Setting up a food-service business:
5 points to keep in mind when founding your business
Sometimes we mull over ideas for months in secret, waiting for them to mature. Is now the time to open your own bar, café or restaurant? We go through the pros and cons in our heads over and over again – in the office during the day, out jogging in the woods or in bed at night before we go to sleep. And it's always the same questions – can this really work? What if nobody comes? How far will the money go?
To cut a long story short: no one has the answers. Not reliably, anyway. And certainly not before we try it. So let's follow the wisdom of German poet Johann Wolfgang von Goethe (1749–1832) instead. On his journey through Italy he came to the conclusion that thoughts are not what make us – actions are. So go for it! Our checklist can help entrepreneurs in food service with issues such as where to base the business, how to draw up a business plan and what to do about hygiene regulations.
A thought experiment on founding a business
Whether new to the industry or highly experienced, anyone looking at opening a restaurant, bar or café should be ready to get down to the nitty-gritty of the following points to get a clear stance on them. After all, just like in every other industry, you need a solid foundation in order to build a successful business.
Location is one of the most important factors in starting a successful business.’ This is partly because it is intrinsically linked to a number of other factors, such as financial planning, business concept and legal issues. Finding the right location for your food-service business largely comes down to one question: who am I aiming this at? Your restaurant, bar or café must be easy to get to for this target group. Walk-ins are also important, though, so think of criteria such as public transport connections, sufficient parking spaces, whether you are in a pedestrian zone. This is all crucial. ’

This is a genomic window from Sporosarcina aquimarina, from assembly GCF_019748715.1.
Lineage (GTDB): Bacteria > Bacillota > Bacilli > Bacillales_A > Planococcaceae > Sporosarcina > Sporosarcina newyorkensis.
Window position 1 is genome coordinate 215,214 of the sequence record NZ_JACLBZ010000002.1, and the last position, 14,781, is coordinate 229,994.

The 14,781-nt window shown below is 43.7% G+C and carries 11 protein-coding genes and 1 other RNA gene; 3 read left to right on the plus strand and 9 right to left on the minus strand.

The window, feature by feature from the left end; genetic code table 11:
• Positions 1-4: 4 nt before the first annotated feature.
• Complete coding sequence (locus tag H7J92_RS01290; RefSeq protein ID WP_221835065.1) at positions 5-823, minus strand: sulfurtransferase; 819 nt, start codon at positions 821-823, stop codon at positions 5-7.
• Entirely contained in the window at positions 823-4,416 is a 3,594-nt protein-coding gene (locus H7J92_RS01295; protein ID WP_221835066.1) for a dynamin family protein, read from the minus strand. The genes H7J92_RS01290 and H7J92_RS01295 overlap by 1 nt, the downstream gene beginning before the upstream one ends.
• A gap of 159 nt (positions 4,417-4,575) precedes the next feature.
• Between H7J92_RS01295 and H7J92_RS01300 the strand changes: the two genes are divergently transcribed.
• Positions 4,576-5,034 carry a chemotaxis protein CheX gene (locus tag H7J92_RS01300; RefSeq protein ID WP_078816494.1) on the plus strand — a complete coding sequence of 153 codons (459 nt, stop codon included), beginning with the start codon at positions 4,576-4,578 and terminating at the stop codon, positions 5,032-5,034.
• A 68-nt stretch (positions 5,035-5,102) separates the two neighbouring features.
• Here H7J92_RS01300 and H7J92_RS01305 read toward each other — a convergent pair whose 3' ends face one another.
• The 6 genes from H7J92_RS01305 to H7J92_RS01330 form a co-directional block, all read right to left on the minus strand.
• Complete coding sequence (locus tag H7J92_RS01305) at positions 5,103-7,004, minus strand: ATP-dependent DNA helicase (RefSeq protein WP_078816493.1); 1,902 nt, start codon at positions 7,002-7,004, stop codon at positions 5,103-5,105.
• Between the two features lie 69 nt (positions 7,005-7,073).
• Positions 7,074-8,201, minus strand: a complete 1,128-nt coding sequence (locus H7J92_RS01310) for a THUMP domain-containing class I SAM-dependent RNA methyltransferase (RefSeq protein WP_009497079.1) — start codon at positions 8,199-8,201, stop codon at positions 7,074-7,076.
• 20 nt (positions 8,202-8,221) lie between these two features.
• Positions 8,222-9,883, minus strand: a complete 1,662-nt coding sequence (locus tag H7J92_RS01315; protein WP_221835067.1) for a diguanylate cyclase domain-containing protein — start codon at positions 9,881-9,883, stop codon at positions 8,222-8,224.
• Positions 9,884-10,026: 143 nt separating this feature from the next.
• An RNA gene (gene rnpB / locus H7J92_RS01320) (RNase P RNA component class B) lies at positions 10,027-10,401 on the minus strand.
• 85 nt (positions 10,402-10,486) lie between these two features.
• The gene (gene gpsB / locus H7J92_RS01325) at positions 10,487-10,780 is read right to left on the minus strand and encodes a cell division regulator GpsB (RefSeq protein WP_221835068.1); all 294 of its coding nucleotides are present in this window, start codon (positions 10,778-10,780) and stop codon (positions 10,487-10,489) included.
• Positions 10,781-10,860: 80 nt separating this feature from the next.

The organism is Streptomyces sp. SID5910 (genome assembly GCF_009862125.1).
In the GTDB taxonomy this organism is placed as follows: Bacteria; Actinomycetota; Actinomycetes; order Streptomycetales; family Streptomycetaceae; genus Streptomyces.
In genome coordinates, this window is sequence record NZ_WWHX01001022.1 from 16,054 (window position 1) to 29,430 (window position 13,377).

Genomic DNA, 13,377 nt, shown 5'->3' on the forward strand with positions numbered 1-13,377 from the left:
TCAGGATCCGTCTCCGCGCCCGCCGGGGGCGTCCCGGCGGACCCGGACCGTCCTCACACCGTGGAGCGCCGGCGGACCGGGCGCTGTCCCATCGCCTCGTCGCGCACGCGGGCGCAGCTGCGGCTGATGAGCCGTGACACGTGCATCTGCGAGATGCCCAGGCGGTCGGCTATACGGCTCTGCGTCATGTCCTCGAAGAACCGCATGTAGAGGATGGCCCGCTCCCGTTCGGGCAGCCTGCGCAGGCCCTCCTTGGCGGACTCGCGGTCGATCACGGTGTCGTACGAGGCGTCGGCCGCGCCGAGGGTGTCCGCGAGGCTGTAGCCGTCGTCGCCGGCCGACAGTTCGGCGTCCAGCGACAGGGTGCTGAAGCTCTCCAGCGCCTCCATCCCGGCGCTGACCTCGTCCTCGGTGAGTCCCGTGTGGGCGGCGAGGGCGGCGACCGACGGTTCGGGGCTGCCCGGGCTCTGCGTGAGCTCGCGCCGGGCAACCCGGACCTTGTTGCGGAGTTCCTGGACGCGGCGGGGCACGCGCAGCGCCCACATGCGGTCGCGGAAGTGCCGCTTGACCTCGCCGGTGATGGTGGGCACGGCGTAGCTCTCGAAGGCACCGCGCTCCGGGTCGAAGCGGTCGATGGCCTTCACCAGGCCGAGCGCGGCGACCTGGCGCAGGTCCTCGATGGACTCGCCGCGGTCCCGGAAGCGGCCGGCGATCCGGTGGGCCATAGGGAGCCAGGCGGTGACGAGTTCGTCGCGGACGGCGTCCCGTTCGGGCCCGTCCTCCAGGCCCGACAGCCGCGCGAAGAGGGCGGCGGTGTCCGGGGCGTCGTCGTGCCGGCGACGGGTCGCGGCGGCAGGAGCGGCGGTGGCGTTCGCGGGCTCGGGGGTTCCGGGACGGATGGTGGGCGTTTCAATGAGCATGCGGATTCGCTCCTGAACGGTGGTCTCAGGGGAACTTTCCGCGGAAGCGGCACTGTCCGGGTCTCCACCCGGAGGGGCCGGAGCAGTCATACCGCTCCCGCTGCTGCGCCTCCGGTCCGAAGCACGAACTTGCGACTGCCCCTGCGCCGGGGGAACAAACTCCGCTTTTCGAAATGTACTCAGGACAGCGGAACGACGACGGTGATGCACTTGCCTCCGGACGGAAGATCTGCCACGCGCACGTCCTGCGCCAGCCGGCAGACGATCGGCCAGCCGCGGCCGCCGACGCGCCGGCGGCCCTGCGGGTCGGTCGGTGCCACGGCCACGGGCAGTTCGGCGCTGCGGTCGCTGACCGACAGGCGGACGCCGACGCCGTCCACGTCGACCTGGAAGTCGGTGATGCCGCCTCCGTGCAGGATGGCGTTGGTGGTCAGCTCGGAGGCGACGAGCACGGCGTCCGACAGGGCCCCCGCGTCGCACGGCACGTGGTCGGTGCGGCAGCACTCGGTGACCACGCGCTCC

Thoroughly analysing the location and corresponding target group in advance is therefore of great importance. You can obtain reliable information from the local department for urban development or property management companies that carry out surveys on footfall, for example. It may also help to ask companies that manage advertising at the location, as they are interested in footfall, too.
As we mentioned, the location is the foundation for developing a concept for your business. You need to consider the social environment where you want to open your restaurant. See what companies are already located in the neighbourhood, who they are aimed at and who works there. These are your first potential customers when you look to target your offering and who you can use as a reference when looking for trends that will work well. You should also keep an eye on your direct competitors and define in your concept what it is that sets you apart from them. All of these considerations will help you to ascertain early on whether your initial idea really has the potential for success. And, moving forward, this kind of concept is the perfect foundation for your business plan.
In essence, a business plan just expands on the concept, going into more detail on the business management side of things. This makes it indispensable when handling anything to do with funding or finance – that might be discussing a loan with your bank, sorting out your tax with the Inland Revenue or applying for a start-up grant. There is more than one way to draw up a business plan and several public bodies and business consultancies can offer help, advice and even templates.
You might be surprised by how often people fully self-fund their own start-ups. You don't necessarily have to, though, so check with the public bodies in your area to see whether you are eligible for any financial support, such as a low-interest loan to complement your bank loan or perhaps even funding you do not have to pay back.
You should be aware from the start: to open a food-service business you will need several licences in advance – and then you have to make sure you meet a whole host of legal requirements. You should attend courses on food safety standards and plan to familiarise yourself with all the relevant authorities.
Hygiene must always be the absolute top priority where food and drink are sold. Of course, this means proper training for all staff and business owners. It also means making hygiene considerations when purchasing furnishings, surfaces and especially kitchen equipment and appliances. Legal standards exist for all of these. When selecting your kitchen appliances, say, you should use manufacturers who make products which are precisely suited to your requirements.